The global commercial seaweeds market size is calculated to be at USD 6.3 billion in 2020 and is anticipated to witness a CAGR of 9.1% over the forecast period. Technological developments in cultivating cultured seaweed coupled with rising investments in application segments, including animal feed and agriculture, are likely to propel market growth in the coming years.

Increasing awareness pertaining to the health benefits of the product coupled with increasing demand for foods and snacks derived from commercial seaweed is estimated to boost the human consumption application segment. The swelling demand for marine plant extracts, used as a thickening and gelling agents in the cosmetic and food industries, is also likely to boost growth, primarily in North America and Europe.

The industry in the U.S. was valued at USD 311.4 million in 2019. It was the fastest-growing region in North America owing to the strong presence of application industries. The industry in the U.S. is anticipated to expand further due to increasing awareness regarding the application of the product in the pharmaceutical industry.

The consumption of commercial seaweed as food can be traced back to the 4th century in Japan and the 6th century in China. Today, China, Japan, and South Korea are the leading consumers of the product. However, as residents from these countries migrated to other countries, the demand for the product for food has shifted with them, as, for instance, in a few parts of the U.S. along with South America.

Increasing demand over the last fifty years outstripped the ability to supply requirements from natural (wild) stocks. Research regarding the life cycles of commercial sea vegetables have led to the development of cultivation industries that now produce more than 90.0 percent of the overall demand. In Ireland, Iceland and Nova Scotia (Canada), a different type of sea vegetable has traditionally been eaten, and the market for commercial seaweed is being developed.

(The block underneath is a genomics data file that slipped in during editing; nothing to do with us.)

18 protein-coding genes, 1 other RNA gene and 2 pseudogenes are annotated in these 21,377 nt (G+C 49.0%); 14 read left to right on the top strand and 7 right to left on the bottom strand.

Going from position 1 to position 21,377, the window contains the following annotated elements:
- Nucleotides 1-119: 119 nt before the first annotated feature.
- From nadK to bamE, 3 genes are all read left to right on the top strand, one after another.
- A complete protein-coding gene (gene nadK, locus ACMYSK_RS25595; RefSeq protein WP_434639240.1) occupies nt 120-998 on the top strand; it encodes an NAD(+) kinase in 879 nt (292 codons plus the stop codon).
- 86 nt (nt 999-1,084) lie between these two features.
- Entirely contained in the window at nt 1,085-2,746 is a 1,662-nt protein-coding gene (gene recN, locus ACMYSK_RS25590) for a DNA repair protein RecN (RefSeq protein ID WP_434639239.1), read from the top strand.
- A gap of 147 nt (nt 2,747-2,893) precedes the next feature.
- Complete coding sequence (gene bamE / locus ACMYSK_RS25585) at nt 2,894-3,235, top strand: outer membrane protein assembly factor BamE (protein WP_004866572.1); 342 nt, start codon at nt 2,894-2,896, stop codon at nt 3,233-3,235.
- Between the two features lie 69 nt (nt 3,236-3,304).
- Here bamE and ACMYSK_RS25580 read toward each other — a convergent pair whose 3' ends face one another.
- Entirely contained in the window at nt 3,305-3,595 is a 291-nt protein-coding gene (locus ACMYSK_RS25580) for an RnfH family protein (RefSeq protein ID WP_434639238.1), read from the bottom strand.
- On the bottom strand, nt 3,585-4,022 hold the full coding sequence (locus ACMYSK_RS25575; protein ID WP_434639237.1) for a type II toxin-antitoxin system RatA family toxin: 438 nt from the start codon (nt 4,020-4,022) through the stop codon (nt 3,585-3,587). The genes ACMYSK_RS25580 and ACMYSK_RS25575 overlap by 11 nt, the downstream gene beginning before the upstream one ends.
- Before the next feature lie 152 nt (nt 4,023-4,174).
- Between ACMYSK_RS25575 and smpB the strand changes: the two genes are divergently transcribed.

For centuries, seaweed has been utilized across the globe, and was considered only as a food source for coastal communities decades ago. Apart from its widespread use in many industries, commercial sea vegetables add significantly to the nutritional status of the community owing to its rich composition of macronutrients (calcium, sodium, potassium among others), micronutrients (iodine, iron, zinc among others), and vitamins.

Foods derived from commercial sea vegetables are considered to be rich in iodine. Brown seaweed also contains vitamin B-9, B-2, and B-12, iron, magnesium, and fiber. The product segment is estimated to witness a strong CAGR during the forecast period due to wide application scope. Rising health awareness coupled with continuous research and development activities aimed towards the development of product applications is expected to propel segment growth.

Food produced from brown seaweeds is mostly from the genera Undaria, Laminaria, and Hizikia. Initially, yields from natural sea vegetables were the only source, but with increasing demand from the last 50 years, new practices for cultivation have been developed. Currently, commercial seaweed for food is mainly cultured rather than natural sources.

Based on form, the commercial seaweeds market has been bifurcated into liquid, powdered, and flakes. In 2019, the liquid commercial seaweed emerged as the largest segment with a revenue share of more than 52.0%. The liquid form of commercial sea vegetables is utilized as foliar fertilizer and soil conditioner for plants to provide minerals, vitamins, potassium, and enzymes that accelerate plant growth.